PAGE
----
In a recent post, I detailed how to use Layer2 advertisements with MetalLB to simulate internal LoadBalancers for Kubernetes.

However, I have a nice Ubiqitui USG Router that does all sorts of nice stuff like iBGP, and I wanted to use that to be able to advertise an entirely different address space exclusively for the use of k8s LoadBalancer Services. MetalLB supports BGP sessions, so I gave it a try setting it up - and I was successful. Here’s how I did it:

First, we need to configure the USG to speak BGP internally - its fairly simple, but does require use of the CLI, as BGP configuration is not yet in the Unifi Controller GUI:

  1. Enter configuration mode with configure
  2. Configure the router for BGP using its own IP address as the router id. We’ll also use the ‘private’ AS (autonomous system) number of 64512. Think of this like the RFC1918 address space (like In my case, my internal network is
    set protocols bgp 64512 parameters router-id
  3. Next, configure each worker on the network as a possible peer. Note that if you add or remove workers from your k8s cluster, you should update this. Again, we’ll be using the private AS:
    set protocols bgp 64512 neighbor remote-as 64512
    set protocols bgp 64512 neighbor remote-as 64512
  4. Finally, commit and save the config:

You can check to see if BGP as come up with show ip bgp:

admin@USG:~$ show ip bgp
No BGP network exists

Its OK that no BGP network exist yet because we haven’t configure the MetalLB side or exposed any Services yet. Lets do that now.

I’ll assume that you’ve followed my other tutorial on MetalLB - if not, do that now.

We need to configure a second address pool with BGP for MetalLB, and we’ll do that by editing the ConfigMap. The default from the previous tutorial looked a little like this:

apiVersion: v1
kind: ConfigMap
  namespace: kube-system
  name: metallb-config
  config: |
    - name: default
      protocol: layer2
      avoid-buggy-ips: true

And thats fine for dishing out IPs in the range. But to use a dedicated range (like we’ll need something a bit different. First, we’ll add a section of ‘peers’ to define who the MetalLB speakers should talk to (hint: its our router):

    - peer-address:
      peer-asn: 64512
      my-asn: 64512

Again, we use the private AS number, and specify the peer as the router’s IP address.

Next, we add an address pool for BGP:

    - name: bgp
      protocol: bgp
      avoid-buggy-ips: true

And apply that ConfigMap with our regular methods (kubectl apply -f ...).

I’ve added the option to avoid-buggy-ips just because some routers are goofy about the first and last IP in a range.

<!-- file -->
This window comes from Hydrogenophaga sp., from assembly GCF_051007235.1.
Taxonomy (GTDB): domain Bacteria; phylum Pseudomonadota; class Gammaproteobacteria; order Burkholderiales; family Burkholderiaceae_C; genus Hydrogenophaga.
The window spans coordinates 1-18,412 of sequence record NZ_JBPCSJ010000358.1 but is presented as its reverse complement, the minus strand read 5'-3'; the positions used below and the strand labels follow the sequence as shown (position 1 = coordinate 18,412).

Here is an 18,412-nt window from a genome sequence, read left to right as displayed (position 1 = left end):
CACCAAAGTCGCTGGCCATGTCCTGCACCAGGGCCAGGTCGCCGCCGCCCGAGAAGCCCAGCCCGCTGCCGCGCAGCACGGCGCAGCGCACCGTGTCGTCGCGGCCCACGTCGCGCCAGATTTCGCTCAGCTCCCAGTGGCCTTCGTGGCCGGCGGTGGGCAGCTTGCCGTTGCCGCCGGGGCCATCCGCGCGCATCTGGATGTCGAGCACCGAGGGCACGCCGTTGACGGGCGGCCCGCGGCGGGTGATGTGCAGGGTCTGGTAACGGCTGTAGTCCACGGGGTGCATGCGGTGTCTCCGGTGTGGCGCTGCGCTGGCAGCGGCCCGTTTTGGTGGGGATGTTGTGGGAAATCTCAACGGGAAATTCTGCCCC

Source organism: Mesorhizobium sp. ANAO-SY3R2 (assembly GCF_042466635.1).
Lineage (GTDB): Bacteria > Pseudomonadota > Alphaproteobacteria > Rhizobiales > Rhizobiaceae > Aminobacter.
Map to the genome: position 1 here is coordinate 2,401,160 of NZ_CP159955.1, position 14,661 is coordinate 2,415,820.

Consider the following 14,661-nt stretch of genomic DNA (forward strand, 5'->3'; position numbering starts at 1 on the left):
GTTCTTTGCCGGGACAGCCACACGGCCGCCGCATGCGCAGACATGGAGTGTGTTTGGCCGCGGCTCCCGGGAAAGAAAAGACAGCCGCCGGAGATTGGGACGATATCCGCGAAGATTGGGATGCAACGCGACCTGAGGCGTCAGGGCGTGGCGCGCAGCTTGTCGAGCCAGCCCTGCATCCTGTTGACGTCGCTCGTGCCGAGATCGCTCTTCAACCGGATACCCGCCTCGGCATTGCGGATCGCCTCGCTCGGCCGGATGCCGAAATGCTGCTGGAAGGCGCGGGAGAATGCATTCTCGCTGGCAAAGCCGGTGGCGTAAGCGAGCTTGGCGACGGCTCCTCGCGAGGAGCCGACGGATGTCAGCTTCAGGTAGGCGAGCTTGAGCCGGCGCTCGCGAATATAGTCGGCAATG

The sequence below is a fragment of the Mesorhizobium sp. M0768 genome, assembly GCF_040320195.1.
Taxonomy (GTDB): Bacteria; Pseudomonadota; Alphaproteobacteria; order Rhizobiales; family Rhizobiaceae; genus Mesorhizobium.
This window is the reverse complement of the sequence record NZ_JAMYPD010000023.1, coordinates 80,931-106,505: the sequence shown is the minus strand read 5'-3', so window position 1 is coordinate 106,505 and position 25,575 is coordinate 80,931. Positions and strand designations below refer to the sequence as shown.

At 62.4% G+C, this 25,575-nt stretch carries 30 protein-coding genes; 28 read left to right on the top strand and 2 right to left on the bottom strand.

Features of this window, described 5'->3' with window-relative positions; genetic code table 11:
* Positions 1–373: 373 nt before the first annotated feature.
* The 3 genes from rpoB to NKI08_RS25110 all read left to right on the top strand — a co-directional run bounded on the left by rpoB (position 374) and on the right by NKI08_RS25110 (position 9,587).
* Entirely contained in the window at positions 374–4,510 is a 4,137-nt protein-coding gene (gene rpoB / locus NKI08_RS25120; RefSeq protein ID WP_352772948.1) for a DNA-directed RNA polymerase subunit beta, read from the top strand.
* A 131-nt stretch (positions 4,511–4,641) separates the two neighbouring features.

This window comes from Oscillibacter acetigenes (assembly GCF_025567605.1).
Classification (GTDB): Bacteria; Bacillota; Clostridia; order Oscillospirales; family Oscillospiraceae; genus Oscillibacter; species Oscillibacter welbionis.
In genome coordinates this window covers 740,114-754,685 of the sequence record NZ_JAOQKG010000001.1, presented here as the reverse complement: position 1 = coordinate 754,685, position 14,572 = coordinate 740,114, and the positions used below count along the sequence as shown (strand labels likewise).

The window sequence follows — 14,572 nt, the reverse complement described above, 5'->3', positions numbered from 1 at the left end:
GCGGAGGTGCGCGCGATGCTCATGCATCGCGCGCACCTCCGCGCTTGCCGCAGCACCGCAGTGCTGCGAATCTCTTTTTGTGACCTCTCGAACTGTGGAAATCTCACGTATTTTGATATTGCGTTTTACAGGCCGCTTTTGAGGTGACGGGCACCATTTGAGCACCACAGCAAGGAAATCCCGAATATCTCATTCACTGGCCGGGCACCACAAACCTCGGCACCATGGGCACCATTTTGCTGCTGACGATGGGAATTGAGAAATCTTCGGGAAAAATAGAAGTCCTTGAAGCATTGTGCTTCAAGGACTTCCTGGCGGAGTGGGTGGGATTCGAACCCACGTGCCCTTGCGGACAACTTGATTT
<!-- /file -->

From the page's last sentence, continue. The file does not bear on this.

Once we do that, we can check our router to see if its discovered these peers yet with show ip bgp neighbours - you’ll get output for each of the peers you created, and you are looking for something that says the session is established:

admin@USG:\~$ show ip bgp neighbors
BGP neighbor is, remote AS 64512, local AS 64512, internal link
  BGP version 4, remote router ID
  BGP state = Established, up for 00:29:17

Excellent! Now lets make sure we have a Service of type LoadBalancer, and then request an IP in the newly defined range, by editing an existing Service to add:

type: LoadBalancer


If you ask k8s for the Service info (kubectl get svc kubernetes-dashboard) you’ll see we got the IP we requested:

$ kubectl get svc kubernetes-dashboard
NAME                   TYPE           CLUSTER-IP       EXTERNAL-IP   PORT(S)         AGE
kubernetes-dashboard   LoadBalancer      443:31839/TCP   2d3h

And we can even curl it successfully:

╰ curl -k
 <!doctype html> <html ng-app="kubernetesDashboard"> <head> <meta charset="utf-8"> <title ng-controller="kdTitle

We can also check on the BGP peering session from the router:

admin@USG:~$ show ip bgp
BGP table version is 0, local router ID is
Status codes: s suppressed, d damped, h history, * valid, > best, i - internal,
              r RIB-failure, S Stale, R Removed
Origin codes: i - IGP, e - EGP, ? - incomplete

   Network          Next Hop            Metric LocPrf Weight Path
*>i10.1.0.1/32                       0      0 ?
* i                              0      0 ?

Total number of prefixes 1

We have 1 prefix of size /32 (e.g. 1 IP address) available via either or, with currently preferred (the > notation).

I love it! Feel free to share if you got this working in your lab!